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Thread: Bumblebee Has Tumbleweed For NVIDIA Optimus On Linux

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    Default Bumblebee Has Tumbleweed For NVIDIA Optimus On Linux

    Phoronix: Bumblebee Has Tumbleweed For NVIDIA Optimus On Linux

    Bumblebee 3.0 "Tumbleweed" has been released as an updated (and unofficial) way of handling NVIDIA Optimus technology under Linux...

    http://www.phoronix.com/vr.php?view=MTA0NTY

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    This makes purchasing an nvidia laptop (with Linux, I mean) a lot more interesting. Even though I still tend to wish to support AMD in this field.

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    They've just released version 3 and are already working on the next release, with fixing bug/issues and developing a GUI.

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    Quote Originally Posted by susikala View Post
    This makes purchasing an nvidia laptop (with Linux, I mean) a lot more interesting. Even though I still tend to wish to support AMD in this field.
    Good luck with that. AMD is using a similar technology to Optimus in recent laptops.

    Support for these laptops is practically non-existent on Linux.

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    Quote Originally Posted by LLStarks View Post
    ...
    Best way to solve this is to buy a notebook with only one GPU.

    A notebook with Radeon HD 6620G doesn't use such a technology. And is about as fast as GeForce GT 540M, GeForce GT 550M, at a much lower power consumption. IMHO for mainstream notebook gaming AMD has better solutions than Intel+Nvidia.

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    Prior to reading this article, I incidentally just finished writing a howto for the recent muxless Intel/ATI hybrid graphics, also known by Powerexpress 4.0 (analogous to Optimus). This can be accessed in the Gentoo Forums at http://forums.gentoo.org/viewtopic-t-909802.html.

    In summary, I was able to get the discrete GPU working with both fglrx (proprietary) and radeon (opensource) drivers on my machine, which is a recent Sony Vaio S 13.3 that has Intel Core i5 2430M CPU and a Radeon 6630M GPU.

    The fglrx driver is surprisingly way ahead of Nvidia drivers in that respect. It does in fact interact with the Intel X.org driver to do the rendering on the Radeon GPU. A true hybrid driver. Interestingly, it means that we now have a Intel KMS on the frontend with the Radeon GPU at the backend - a total win. There is a slight lag while using Radeon, but may be its just me.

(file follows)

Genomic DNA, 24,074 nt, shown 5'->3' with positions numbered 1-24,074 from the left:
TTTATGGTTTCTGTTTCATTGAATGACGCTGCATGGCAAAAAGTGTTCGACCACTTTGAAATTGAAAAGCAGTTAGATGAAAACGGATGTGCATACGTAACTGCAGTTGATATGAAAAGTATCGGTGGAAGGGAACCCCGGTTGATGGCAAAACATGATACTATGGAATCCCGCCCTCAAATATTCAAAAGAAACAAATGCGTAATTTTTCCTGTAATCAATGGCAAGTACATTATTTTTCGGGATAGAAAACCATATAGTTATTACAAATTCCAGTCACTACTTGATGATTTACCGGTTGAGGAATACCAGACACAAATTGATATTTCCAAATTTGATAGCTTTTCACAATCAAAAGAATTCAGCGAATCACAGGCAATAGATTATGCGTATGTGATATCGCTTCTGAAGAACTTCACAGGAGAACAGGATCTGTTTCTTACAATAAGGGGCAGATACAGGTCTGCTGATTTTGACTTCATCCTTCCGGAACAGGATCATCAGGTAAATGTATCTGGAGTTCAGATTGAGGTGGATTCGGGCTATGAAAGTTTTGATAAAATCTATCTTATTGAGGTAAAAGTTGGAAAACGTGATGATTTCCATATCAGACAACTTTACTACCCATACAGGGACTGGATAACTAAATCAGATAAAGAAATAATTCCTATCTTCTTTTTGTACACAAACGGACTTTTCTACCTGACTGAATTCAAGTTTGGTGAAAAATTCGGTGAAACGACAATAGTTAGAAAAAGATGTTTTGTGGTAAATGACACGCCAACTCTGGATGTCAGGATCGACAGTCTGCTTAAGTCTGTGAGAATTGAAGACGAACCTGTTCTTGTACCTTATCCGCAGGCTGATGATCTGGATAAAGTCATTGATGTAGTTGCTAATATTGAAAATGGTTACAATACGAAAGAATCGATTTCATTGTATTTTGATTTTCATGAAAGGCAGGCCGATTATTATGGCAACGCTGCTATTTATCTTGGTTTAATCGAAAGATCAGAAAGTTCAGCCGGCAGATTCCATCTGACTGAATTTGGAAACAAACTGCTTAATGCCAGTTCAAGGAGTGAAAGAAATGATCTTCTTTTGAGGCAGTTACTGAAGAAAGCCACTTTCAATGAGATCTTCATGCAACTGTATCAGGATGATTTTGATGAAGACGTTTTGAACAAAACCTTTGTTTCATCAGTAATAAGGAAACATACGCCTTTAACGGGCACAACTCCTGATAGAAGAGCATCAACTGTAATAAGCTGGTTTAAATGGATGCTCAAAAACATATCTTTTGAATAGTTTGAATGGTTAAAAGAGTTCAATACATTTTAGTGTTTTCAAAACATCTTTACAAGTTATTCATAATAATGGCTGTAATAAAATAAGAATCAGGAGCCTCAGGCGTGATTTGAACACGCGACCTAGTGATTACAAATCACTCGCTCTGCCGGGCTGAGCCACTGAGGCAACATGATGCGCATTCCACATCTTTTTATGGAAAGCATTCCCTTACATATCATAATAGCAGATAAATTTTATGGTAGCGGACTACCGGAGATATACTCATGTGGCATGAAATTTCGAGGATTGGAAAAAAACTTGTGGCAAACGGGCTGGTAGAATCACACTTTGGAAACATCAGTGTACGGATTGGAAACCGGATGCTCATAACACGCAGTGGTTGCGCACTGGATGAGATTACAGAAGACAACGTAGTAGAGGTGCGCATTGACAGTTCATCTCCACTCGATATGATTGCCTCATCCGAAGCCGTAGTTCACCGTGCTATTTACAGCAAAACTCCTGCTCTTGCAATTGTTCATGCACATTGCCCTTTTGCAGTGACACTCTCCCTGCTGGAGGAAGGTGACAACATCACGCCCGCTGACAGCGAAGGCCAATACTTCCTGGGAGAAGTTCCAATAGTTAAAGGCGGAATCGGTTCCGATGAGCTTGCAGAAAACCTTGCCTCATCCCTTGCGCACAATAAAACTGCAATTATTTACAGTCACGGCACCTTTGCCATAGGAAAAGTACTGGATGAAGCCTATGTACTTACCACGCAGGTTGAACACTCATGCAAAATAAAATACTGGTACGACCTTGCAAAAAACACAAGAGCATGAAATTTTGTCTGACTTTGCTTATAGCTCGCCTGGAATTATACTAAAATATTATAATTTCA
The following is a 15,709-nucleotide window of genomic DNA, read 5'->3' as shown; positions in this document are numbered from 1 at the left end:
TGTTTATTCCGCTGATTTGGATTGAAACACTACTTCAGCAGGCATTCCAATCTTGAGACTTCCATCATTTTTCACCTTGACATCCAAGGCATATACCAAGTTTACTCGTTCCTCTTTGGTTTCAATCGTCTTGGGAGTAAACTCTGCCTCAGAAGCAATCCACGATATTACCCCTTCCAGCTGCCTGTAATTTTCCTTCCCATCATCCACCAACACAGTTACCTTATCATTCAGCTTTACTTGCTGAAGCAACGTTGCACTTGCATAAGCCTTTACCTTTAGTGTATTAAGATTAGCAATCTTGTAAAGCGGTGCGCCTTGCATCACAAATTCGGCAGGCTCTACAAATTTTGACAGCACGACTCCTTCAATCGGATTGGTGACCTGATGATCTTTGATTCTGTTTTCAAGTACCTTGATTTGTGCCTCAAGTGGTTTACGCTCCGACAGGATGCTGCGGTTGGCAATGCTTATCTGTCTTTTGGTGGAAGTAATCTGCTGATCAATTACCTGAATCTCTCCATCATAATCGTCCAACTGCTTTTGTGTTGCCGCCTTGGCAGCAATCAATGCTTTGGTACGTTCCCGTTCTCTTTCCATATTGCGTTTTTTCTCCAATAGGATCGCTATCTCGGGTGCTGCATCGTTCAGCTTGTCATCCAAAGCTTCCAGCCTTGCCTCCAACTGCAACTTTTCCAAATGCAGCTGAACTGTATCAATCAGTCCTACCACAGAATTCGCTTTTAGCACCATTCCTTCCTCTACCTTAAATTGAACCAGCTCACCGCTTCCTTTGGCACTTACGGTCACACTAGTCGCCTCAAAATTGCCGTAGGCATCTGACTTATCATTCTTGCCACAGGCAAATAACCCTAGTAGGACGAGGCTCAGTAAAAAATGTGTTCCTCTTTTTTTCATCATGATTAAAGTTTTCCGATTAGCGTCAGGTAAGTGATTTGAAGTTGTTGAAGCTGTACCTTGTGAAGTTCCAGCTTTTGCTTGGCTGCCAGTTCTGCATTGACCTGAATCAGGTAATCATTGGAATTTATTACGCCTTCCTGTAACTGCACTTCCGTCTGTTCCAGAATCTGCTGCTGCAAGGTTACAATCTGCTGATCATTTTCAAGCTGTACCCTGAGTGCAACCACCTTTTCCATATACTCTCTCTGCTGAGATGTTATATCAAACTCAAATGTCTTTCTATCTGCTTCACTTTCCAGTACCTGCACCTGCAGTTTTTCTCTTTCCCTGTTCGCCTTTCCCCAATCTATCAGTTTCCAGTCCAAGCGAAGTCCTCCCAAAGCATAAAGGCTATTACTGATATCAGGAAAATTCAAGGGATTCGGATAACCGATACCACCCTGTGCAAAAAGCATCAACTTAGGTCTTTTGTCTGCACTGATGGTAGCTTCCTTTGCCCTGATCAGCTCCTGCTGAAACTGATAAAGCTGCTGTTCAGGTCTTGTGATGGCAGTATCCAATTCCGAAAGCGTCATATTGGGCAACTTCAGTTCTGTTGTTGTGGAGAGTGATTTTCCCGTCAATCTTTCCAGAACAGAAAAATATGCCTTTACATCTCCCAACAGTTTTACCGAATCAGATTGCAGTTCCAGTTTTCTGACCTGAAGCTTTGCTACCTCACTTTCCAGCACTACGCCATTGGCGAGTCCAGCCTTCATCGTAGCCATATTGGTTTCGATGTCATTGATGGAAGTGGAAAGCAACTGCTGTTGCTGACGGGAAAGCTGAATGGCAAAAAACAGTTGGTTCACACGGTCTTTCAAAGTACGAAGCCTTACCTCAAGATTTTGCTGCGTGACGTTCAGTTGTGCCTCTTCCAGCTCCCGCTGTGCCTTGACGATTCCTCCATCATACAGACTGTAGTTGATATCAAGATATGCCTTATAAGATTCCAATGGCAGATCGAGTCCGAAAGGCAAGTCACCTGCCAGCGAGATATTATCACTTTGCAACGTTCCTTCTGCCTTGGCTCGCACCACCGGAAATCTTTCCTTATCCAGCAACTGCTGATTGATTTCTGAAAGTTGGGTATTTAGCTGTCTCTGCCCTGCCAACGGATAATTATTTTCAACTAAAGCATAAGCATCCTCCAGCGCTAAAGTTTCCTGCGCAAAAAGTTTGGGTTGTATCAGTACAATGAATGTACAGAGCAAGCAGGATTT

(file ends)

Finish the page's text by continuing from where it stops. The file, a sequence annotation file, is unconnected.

In the howto, I also wrote about running a bumblebee style second X server on Radeon GPU and using VirtualGL to run 3D applications on this X server. The second X server at the moment can only be run with the opensource radeon driver - no luck with fglrx. So to conclude, fortunately nothing in Bumblebee seems to be actually specific to Optimus, except for the ACPI calls that differ anyway between various systems. I think they should really start including radeon support into Bumblebee.

    Overall, it seems there is a little lack of information and even misinformation about the state of radeon hybrid graphics, but I think it is actually going in a good direction. I myself was in a bit of despair with my Sony notebook a week back and currently I am very pleased. All said, I am actually more pleased by the performance and power consumption of Intel graphics on this computer, and hence mostly sticking to the integrated graphics.
    Last edited by hdas; 01-21-2012 at 05:40 AM.

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    Quote Originally Posted by hdas View Post
    Prior to reading this article, I incidentally just finished writing a howto for the recent muxless Intel/ATI hybrid graphics, also known by Powerexpress 4.0 (analogous to Optimus). This can be accessed in the Gentoo Forums at http://forums.gentoo.org/viewtopic-t-909802.html.

    In summary, I was able to get the discrete GPU working with both fglrx (proprietary) and radeon (opensource) drivers on my machine, which is a recent Sony Vaio S 13.3 that has Intel Core i5 2430M CPU and a Radeon 6630M GPU.

    The fglrx driver is surprisingly way ahead of Nvidia drivers in that respect. It does in fact interact with the Intel X.org driver to do the rendering on the Radeon GPU. A true hybrid driver. Interestingly, it means that we now have a Intel KMS on the frontend with the Radeon GPU at the backend - a total win. There is a slight lag while using Radeon, but may be its just me.